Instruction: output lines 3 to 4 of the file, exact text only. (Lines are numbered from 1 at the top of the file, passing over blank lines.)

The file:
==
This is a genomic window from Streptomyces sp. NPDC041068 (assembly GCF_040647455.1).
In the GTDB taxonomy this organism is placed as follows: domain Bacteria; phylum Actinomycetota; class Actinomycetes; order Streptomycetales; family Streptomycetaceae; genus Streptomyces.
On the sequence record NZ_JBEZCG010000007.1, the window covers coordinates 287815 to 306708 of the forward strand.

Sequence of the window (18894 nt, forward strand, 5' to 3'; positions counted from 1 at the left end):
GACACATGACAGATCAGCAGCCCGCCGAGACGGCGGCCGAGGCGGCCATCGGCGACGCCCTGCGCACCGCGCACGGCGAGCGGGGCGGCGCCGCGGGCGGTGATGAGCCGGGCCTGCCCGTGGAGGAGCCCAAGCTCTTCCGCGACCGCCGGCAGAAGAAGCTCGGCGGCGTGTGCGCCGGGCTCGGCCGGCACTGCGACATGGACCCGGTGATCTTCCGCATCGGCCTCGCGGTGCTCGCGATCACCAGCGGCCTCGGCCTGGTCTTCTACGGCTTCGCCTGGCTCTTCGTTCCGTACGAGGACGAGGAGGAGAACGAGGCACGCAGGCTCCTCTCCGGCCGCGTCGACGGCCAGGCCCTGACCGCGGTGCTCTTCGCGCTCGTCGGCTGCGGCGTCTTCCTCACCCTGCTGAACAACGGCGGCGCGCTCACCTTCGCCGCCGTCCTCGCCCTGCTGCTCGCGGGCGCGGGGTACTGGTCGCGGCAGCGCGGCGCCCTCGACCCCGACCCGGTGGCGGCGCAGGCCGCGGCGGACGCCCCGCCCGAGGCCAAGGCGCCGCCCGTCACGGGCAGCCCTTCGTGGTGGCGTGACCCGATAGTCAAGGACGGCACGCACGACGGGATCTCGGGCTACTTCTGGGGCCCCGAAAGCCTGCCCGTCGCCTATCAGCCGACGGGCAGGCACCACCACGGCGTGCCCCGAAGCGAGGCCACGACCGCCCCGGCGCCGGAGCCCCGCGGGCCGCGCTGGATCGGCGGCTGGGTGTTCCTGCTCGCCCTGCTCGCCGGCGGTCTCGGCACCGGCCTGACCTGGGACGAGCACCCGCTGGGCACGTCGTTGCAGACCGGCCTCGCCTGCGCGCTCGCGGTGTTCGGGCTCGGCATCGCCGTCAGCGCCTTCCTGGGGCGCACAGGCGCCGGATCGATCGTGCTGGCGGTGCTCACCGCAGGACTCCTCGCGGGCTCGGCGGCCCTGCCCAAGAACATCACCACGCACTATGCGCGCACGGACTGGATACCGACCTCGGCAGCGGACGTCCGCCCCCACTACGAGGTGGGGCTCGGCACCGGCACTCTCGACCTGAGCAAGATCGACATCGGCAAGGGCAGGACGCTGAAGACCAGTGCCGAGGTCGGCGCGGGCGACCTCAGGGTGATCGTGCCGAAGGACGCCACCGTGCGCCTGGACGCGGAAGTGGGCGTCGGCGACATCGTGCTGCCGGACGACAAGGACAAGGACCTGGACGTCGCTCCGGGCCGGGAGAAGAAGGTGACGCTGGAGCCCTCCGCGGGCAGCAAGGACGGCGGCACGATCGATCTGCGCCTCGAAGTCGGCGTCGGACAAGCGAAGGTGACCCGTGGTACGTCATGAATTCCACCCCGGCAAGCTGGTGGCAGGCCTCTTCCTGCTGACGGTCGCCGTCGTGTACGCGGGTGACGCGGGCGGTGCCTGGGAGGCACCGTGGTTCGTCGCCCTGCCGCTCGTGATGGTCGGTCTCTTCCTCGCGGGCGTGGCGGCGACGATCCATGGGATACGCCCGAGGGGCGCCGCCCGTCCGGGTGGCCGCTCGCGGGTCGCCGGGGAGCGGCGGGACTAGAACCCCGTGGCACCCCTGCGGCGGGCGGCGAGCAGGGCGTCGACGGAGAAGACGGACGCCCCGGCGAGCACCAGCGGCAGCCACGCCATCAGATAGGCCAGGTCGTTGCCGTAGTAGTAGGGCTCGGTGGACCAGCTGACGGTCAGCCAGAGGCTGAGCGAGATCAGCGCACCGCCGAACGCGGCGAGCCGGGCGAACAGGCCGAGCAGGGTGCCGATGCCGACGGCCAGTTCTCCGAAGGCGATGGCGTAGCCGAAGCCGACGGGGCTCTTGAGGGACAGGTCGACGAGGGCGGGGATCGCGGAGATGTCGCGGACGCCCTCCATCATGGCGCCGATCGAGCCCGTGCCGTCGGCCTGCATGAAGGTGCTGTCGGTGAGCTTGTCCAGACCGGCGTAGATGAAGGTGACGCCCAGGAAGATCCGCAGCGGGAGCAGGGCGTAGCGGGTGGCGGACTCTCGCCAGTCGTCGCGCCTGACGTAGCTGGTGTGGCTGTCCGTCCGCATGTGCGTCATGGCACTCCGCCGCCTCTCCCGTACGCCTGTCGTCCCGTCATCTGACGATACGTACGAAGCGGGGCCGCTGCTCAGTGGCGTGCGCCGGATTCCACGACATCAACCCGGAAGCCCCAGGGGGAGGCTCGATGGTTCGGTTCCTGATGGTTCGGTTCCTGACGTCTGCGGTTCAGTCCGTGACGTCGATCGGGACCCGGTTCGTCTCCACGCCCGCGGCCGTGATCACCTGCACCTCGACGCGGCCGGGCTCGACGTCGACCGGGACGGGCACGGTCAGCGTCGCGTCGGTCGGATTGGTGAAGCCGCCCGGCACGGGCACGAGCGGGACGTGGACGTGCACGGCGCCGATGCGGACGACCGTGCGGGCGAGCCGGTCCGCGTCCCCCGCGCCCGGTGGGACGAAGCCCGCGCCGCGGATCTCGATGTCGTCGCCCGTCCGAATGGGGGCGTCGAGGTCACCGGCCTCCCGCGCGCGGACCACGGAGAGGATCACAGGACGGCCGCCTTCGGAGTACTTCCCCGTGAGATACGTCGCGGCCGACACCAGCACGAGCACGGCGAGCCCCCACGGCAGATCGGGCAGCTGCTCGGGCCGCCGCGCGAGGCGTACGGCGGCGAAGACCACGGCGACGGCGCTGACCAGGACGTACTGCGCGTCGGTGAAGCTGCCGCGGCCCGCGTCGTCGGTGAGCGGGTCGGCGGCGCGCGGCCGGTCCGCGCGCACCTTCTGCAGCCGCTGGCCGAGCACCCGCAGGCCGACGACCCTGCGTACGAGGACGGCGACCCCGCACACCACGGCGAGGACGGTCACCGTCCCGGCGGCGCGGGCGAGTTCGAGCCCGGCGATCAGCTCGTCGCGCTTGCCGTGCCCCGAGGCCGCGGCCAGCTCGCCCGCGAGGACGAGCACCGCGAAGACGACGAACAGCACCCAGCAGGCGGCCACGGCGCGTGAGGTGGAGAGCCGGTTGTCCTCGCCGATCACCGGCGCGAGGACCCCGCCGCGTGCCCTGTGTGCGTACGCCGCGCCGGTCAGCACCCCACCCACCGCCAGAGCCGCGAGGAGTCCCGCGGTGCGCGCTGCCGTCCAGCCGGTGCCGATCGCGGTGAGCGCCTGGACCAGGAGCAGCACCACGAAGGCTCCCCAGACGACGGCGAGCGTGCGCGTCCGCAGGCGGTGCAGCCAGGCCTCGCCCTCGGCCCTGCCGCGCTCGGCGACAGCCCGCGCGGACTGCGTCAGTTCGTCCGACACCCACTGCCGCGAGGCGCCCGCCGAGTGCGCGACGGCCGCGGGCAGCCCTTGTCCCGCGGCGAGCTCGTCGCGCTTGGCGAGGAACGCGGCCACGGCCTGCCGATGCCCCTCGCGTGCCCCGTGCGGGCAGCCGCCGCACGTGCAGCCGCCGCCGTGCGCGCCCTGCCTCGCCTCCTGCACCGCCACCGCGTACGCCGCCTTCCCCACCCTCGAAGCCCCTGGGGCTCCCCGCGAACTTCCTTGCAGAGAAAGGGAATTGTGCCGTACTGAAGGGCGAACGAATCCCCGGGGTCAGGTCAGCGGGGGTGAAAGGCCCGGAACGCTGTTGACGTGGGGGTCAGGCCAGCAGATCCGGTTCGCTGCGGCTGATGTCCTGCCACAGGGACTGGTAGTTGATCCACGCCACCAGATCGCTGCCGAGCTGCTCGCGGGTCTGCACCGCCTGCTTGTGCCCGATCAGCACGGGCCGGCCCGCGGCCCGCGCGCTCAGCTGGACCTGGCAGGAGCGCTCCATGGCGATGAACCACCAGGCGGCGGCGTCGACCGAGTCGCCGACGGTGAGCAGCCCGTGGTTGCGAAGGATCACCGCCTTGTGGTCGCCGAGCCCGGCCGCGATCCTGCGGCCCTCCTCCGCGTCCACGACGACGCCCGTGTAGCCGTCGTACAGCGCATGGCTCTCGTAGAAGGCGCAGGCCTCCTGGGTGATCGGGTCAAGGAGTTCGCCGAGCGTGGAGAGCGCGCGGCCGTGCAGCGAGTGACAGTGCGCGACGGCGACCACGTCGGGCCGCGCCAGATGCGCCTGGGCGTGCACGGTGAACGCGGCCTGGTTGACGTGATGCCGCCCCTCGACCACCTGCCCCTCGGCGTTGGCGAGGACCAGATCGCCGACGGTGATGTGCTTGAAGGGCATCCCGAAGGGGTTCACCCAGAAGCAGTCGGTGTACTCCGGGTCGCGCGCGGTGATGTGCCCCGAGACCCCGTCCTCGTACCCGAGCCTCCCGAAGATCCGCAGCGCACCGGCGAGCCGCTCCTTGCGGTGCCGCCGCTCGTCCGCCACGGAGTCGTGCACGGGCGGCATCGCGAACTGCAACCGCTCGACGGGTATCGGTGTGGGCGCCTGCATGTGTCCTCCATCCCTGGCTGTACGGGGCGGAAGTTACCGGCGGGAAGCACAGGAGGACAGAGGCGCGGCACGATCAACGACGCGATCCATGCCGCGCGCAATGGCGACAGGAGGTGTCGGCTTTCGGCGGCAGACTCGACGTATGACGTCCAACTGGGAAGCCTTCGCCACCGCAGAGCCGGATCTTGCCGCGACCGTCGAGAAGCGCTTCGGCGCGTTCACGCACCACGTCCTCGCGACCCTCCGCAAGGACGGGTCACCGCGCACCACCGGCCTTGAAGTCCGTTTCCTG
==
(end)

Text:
On the sequence record NZ_JBEZCG010000007.1, the window covers coordinates 287815 to 306708 of the forward strand.

Sequence of the window (18894 nt, forward strand, 5' to 3'; positions counted from 1 at the left end):